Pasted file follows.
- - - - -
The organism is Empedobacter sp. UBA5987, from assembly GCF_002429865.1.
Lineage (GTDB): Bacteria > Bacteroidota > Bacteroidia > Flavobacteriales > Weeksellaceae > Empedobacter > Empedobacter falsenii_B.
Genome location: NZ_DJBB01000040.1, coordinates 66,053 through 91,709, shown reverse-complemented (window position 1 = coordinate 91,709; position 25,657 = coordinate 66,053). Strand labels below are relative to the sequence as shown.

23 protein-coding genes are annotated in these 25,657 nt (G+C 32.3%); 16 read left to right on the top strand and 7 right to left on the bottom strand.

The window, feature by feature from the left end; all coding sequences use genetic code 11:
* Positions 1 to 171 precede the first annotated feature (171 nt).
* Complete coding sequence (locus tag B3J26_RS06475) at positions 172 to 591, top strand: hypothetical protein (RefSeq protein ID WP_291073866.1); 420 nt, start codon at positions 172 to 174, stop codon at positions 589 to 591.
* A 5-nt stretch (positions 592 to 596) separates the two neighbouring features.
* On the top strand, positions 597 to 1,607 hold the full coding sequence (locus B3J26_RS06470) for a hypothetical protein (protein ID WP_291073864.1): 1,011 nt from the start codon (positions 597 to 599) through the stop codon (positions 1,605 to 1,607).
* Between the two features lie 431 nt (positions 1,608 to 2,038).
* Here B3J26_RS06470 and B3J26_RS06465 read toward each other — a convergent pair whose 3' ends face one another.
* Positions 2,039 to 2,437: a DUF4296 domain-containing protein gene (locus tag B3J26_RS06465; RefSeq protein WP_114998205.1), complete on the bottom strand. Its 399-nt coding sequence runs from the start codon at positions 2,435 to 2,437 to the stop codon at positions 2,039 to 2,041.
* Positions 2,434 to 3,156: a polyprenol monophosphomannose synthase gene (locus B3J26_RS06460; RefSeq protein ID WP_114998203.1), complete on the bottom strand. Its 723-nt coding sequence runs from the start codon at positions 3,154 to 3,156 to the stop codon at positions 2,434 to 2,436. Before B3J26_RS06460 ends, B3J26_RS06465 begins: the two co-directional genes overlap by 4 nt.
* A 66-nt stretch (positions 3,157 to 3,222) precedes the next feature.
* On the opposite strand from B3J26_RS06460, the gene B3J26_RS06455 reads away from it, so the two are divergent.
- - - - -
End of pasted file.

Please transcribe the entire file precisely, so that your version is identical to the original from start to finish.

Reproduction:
The organism is Empedobacter sp. UBA5987, from assembly GCF_002429865.1.
Lineage (GTDB): Bacteria > Bacteroidota > Bacteroidia > Flavobacteriales > Weeksellaceae > Empedobacter > Empedobacter falsenii_B.
Genome location: NZ_DJBB01000040.1, coordinates 66,053 through 91,709, shown reverse-complemented (window position 1 = coordinate 91,709; position 25,657 = coordinate 66,053). Strand labels below are relative to the sequence as shown.

23 protein-coding genes are annotated in these 25,657 nt (G+C 32.3%); 16 read left to right on the top strand and 7 right to left on the bottom strand.

The window, feature by feature from the left end; all coding sequences use genetic code 11:
* Positions 1 to 171 precede the first annotated feature (171 nt).
* Complete coding sequence (locus tag B3J26_RS06475) at positions 172 to 591, top strand: hypothetical protein (RefSeq protein ID WP_291073866.1); 420 nt, start codon at positions 172 to 174, stop codon at positions 589 to 591.
* A 5-nt stretch (positions 592 to 596) separates the two neighbouring features.
* On the top strand, positions 597 to 1,607 hold the full coding sequence (locus B3J26_RS06470) for a hypothetical protein (protein ID WP_291073864.1): 1,011 nt from the start codon (positions 597 to 599) through the stop codon (positions 1,605 to 1,607).
* Between the two features lie 431 nt (positions 1,608 to 2,038).
* Here B3J26_RS06470 and B3J26_RS06465 read toward each other — a convergent pair whose 3' ends face one another.
* Positions 2,039 to 2,437: a DUF4296 domain-containing protein gene (locus tag B3J26_RS06465; RefSeq protein WP_114998205.1), complete on the bottom strand. Its 399-nt coding sequence runs from the start codon at positions 2,435 to 2,437 to the stop codon at positions 2,039 to 2,041.
* Positions 2,434 to 3,156: a polyprenol monophosphomannose synthase gene (locus B3J26_RS06460; RefSeq protein ID WP_114998203.1), complete on the bottom strand. Its 723-nt coding sequence runs from the start codon at positions 3,154 to 3,156 to the stop codon at positions 2,434 to 2,436. Before B3J26_RS06460 ends, B3J26_RS06465 begins: the two co-directional genes overlap by 4 nt.
* A 66-nt stretch (positions 3,157 to 3,222) precedes the next feature.
* On the opposite strand from B3J26_RS06460, the gene B3J26_RS06455 reads away from it, so the two are divergent.